71 Frank Rodrigues, Lahaina. .
246 Antone Rocha, Paia.
321 Sanroku Masamoto, Lahaina.
3G0 John De Rego, Hamakuapoko.
386 Vincent Rodrigues, Lahaina.
(Continued on Page Two.)
Convention This Year
D. H. Case, secretary of the cham
ber of commerce, and a member of
the committee appointed to look into
the matter of holding a civic conven
tion this fall, has received a letter
from the Kauai chamber of commerce
to effect that Kauai does not believe
it advisable to hold the meeting this
As the matter now stands, both
Kauai and Hilo do not favor trying
to hold the convention, while both the
Honolulu chamber of commerce and
the Honolulu Ad Club do. No other
members of the territorial organiza
tion have yet been heard from.
The matter will be up for consider
ation at the meeting of chamber next
Thursday afternoon, at which time
the question of relative weight of the
different territorial organizations will
probably be considered and possibly
some decision arrived at.
Raymond Must Give
Bond To Keep Peace
After a trial before Judge McKay
in the Wailuku district court this
morning, Harvey Raymond, manager
of the Raymond ' Ranch, of Ulupala-
kua, was placed under a bond of 500
to keep the peace for a period of 6
months. D. H. Case, attorney for
young Raymond, asked that the mat
ter of filing the bond go over till to
morrow. He intimated that an ap
peal may be Uken to a higher court.
The warrant against Raymond was
sworn to by Charles E. Thompson, a
rancher of Kamaole, who had, had
trouble with Raymond over a piece
of pasture land. He testified that
Raymond had destroyed a gate and
pulled down a section of enclosure
wall to the pasture. In a quarrel
quarrel which followed Raymond had
threatened to shoot him.
Harvey Raymond is the son of Dr.
Raymond, owner of the Raymond
Ranch. He was with his son in court
this morning. The case was prose
cuted by County Attorney E. R. llev-
GIRL FROM REFORM
SCHOOL BOOSTS HER AGE
AND GETS MARRIED
Ry swearing that she was over 18
years of age, Lei Nawahine was en
abled to get a marriage license for
herself and Joe Kawaha, and later
the couple were married by the Rev.
Father Ilruno. It later developed that
the girl is not yet 18 years old and
that she was on Maui on probation
from the girls' industrial school on
account of the illness of a relative.
The matter was brought to the at
tention of County Attorney Ilcvins
who is investigating the case. If it
senilis d'virable for the girl's own
good it may be that the marriage will
Maui Takes Lead In
Novel Stock Feeds
Cane Tops Promise To Make Valuable
Hay Pigeon Pea Hay Also A
Promising New Product Haiku
Ranch To Eliminate Imported Feeds
Pigeon pea hay, shredded corn stov
er, home grown corn, and "cane top
hap, are the prnripal ingredients with
which the Haiku Ranch and the Maui
Agricultural Co. hope to replace en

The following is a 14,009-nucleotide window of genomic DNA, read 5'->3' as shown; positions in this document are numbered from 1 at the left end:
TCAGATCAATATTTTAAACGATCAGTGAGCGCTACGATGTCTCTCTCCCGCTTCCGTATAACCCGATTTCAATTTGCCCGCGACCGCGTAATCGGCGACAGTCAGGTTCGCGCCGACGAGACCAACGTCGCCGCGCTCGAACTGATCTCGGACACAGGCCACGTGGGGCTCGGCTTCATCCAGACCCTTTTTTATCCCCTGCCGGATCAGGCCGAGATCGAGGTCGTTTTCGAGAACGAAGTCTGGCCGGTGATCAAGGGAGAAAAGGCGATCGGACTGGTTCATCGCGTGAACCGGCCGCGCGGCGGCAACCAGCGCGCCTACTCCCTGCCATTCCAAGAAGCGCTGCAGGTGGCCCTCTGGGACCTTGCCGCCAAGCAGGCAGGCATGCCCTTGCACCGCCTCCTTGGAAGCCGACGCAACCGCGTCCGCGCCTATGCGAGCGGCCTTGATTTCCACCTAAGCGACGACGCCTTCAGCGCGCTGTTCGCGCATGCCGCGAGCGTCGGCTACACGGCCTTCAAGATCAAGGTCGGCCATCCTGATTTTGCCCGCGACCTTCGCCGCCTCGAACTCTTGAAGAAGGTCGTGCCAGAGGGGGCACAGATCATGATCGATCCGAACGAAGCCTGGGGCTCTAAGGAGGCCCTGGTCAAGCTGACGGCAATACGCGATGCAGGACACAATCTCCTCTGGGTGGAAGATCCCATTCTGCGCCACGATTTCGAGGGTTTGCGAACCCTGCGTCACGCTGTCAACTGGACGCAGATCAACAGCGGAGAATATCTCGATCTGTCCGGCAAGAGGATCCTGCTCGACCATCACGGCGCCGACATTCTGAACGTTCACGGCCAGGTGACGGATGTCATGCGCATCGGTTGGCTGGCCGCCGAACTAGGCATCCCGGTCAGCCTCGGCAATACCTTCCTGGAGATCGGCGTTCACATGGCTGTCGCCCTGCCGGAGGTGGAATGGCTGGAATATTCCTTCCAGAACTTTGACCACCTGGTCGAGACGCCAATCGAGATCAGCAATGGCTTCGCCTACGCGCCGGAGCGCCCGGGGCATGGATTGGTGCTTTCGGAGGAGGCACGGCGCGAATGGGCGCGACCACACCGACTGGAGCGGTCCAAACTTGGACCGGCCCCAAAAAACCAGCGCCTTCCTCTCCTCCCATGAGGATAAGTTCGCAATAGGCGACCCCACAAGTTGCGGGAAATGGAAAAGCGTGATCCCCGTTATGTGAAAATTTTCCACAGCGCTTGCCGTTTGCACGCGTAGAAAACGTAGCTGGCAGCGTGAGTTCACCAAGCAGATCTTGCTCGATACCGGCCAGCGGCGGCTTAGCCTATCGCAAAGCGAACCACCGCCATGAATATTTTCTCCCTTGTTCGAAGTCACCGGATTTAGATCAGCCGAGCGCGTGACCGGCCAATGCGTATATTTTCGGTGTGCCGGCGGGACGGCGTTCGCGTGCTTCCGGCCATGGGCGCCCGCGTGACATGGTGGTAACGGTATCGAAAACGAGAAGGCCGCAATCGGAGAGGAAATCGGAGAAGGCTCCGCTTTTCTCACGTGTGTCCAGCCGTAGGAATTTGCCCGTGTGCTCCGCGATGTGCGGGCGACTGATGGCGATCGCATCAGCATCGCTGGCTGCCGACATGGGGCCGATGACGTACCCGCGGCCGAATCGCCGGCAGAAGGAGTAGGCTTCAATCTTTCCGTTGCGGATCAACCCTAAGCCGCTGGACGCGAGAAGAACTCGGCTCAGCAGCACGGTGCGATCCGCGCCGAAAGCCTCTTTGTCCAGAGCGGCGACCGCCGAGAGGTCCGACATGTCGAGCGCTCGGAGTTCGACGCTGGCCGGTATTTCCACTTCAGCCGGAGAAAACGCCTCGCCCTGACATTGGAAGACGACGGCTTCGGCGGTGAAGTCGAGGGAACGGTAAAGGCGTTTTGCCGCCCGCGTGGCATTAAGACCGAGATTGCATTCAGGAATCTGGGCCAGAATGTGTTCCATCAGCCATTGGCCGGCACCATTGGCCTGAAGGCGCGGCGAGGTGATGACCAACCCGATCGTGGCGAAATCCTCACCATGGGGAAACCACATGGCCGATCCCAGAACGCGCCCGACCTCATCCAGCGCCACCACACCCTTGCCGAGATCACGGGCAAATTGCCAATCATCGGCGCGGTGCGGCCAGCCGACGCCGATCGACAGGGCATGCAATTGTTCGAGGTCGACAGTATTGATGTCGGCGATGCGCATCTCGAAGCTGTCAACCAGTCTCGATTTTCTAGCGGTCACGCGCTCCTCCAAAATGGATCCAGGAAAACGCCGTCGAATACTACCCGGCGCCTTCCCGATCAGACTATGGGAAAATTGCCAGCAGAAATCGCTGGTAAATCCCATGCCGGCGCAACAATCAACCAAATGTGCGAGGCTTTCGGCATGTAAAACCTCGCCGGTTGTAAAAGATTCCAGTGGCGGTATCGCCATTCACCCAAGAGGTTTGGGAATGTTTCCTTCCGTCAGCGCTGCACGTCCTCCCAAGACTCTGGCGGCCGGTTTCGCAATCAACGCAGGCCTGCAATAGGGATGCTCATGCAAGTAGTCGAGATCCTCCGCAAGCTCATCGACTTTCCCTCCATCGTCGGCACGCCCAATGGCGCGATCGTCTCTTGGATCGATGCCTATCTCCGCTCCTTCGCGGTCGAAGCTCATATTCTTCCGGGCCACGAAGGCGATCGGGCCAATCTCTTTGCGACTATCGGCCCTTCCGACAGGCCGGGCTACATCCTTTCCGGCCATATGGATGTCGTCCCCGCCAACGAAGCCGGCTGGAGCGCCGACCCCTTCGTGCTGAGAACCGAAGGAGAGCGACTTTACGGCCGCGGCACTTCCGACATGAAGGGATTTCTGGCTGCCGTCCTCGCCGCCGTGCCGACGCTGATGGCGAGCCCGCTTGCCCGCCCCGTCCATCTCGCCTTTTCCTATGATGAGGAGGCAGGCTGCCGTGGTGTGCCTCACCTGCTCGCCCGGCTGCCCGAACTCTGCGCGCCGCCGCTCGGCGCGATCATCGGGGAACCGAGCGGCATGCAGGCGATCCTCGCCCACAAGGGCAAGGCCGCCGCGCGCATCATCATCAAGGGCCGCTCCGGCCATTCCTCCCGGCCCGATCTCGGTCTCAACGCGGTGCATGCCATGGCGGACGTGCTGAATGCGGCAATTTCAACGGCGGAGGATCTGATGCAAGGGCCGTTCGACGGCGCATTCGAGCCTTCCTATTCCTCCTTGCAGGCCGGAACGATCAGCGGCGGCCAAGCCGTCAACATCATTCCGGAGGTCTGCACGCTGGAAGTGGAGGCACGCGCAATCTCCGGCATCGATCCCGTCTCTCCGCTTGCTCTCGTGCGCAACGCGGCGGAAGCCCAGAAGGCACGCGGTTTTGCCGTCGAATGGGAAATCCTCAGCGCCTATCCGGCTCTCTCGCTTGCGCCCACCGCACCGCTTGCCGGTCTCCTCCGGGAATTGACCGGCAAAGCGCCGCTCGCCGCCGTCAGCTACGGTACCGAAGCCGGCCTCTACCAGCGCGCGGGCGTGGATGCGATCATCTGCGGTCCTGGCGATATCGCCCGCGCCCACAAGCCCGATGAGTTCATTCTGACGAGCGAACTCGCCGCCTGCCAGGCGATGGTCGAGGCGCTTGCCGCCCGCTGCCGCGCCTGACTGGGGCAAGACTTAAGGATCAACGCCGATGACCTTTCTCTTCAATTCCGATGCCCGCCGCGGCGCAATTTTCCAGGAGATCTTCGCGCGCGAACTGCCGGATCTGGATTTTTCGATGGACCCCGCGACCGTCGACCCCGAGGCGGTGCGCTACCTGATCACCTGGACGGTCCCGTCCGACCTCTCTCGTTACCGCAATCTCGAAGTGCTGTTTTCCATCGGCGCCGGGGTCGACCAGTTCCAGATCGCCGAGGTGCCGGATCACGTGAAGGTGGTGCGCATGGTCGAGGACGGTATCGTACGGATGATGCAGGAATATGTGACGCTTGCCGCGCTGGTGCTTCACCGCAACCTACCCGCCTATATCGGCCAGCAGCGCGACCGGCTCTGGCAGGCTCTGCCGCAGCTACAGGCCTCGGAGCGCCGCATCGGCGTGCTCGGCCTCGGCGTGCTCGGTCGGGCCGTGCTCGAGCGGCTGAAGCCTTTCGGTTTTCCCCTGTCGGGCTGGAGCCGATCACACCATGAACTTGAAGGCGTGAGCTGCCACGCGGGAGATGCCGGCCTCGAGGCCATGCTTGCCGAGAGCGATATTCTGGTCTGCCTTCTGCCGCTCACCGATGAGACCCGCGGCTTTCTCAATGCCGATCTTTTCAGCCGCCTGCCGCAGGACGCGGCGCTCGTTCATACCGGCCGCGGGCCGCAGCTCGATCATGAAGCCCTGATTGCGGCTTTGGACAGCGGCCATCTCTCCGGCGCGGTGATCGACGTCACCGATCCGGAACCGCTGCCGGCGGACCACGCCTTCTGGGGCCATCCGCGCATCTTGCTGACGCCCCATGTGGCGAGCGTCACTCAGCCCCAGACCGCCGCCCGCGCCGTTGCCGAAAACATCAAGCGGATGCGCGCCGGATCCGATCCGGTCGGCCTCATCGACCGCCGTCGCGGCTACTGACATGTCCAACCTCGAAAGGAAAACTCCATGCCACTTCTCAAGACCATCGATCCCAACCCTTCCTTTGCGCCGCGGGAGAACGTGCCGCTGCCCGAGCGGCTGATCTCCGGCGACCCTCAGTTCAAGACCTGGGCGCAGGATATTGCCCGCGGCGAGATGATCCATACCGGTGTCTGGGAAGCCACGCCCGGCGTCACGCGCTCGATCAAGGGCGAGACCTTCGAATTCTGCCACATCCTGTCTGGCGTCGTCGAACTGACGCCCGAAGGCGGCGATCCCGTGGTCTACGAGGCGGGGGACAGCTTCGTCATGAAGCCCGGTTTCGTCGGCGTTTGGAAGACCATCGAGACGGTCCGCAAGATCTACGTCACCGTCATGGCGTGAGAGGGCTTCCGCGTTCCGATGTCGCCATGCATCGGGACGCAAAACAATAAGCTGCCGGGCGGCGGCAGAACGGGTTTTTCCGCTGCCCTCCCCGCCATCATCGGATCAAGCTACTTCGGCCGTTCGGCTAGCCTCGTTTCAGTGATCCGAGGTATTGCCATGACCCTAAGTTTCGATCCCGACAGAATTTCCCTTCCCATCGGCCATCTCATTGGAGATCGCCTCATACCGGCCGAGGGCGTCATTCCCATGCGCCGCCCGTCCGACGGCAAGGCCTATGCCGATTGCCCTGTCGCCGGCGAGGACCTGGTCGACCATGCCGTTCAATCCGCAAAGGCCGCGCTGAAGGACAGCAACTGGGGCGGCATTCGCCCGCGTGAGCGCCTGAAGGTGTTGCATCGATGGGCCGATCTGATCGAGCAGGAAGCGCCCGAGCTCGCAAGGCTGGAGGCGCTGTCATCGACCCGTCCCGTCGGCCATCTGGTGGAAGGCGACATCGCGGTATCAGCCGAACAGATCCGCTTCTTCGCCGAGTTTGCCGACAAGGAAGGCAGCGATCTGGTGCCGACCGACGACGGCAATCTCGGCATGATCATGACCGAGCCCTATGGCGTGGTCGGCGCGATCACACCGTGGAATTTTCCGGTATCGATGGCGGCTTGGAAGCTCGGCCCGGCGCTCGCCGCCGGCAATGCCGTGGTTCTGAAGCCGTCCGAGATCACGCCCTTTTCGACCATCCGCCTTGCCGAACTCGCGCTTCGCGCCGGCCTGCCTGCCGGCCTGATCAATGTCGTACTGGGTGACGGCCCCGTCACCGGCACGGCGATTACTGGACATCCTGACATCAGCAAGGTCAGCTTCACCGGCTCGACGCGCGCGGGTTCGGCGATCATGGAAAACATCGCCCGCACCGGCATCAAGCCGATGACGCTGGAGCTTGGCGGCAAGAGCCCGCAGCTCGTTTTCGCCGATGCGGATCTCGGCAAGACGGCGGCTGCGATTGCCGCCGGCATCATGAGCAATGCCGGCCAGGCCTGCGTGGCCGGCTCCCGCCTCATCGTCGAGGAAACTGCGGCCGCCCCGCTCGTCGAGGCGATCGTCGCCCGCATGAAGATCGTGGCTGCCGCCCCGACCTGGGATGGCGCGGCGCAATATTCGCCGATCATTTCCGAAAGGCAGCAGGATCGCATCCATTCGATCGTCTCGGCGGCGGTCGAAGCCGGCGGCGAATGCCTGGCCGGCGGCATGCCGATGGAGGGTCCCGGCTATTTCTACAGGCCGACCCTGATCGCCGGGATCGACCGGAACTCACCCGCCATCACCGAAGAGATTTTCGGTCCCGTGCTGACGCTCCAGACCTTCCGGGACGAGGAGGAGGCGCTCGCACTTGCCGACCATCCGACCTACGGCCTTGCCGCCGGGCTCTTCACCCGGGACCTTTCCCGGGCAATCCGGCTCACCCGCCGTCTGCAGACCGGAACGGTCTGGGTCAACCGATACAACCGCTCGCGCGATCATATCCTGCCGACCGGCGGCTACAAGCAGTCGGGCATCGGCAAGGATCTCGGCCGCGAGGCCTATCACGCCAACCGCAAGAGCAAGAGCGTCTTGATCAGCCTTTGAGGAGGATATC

tirely the stock feeds which have
heretofgore been in large quantity
brought from the coast.
The Haiku Ranch is just complet
ing what is perhaps the largest store
house and mill in the territory for
preparing these feeds is located at
Haiku and is being connected up with
the Kahului railroad with a short
track to make transportation a simple
matter. This mill will be equipped
with machinery for separating and
grinding grains and for mixing vari
ous feeds, as well as for drying and
The Pigeon pea hay is being made
from the tops containing the. grain
which have been grown by F. G.
Krauss. These tops with stems leaves
and pods arc first cured like hay, and
will later be ground for mixing with
other products to form a balanced
The corn stover from several hu-
(Continued on Page Two.)
Artist E. W. Christmas
Dies Of Heart Attack
News of the death of E. W. Christ
mas, R. B. A., which occurred sudden
ly in the Queen's Hospital, Honolulu,
last Sunday night, came' as a shock to
the many Maui friends of the kindly
artist who has spent much of the past
several years on this island. The
death is attributed to heart disease.
Mr. Christmas was an Englishman
and a world traveler and painter. He
came to the Islands about 3 years
;igo and became so enarmoured with
the scenery here that he had prolong
ed his stay from month to month, the
while painting steadily. He had ex
pected to leave very shortly, howevt-.,
for a tour of the South Seas, and
went to Honolulu from Maui a few
weeks ago with that idea, but had
been delayed on account of lack of
While he had not been in the best
of health, he did not consider himself
ill, and the attack on Sunday was sud
den. The funeral took place on Tues
day afternoon from William's under
Mr. Christmas was highly regarded
as an artist, and his paintings had
been exhibited in the British Aca
demy. His "Christ of the Andes", ex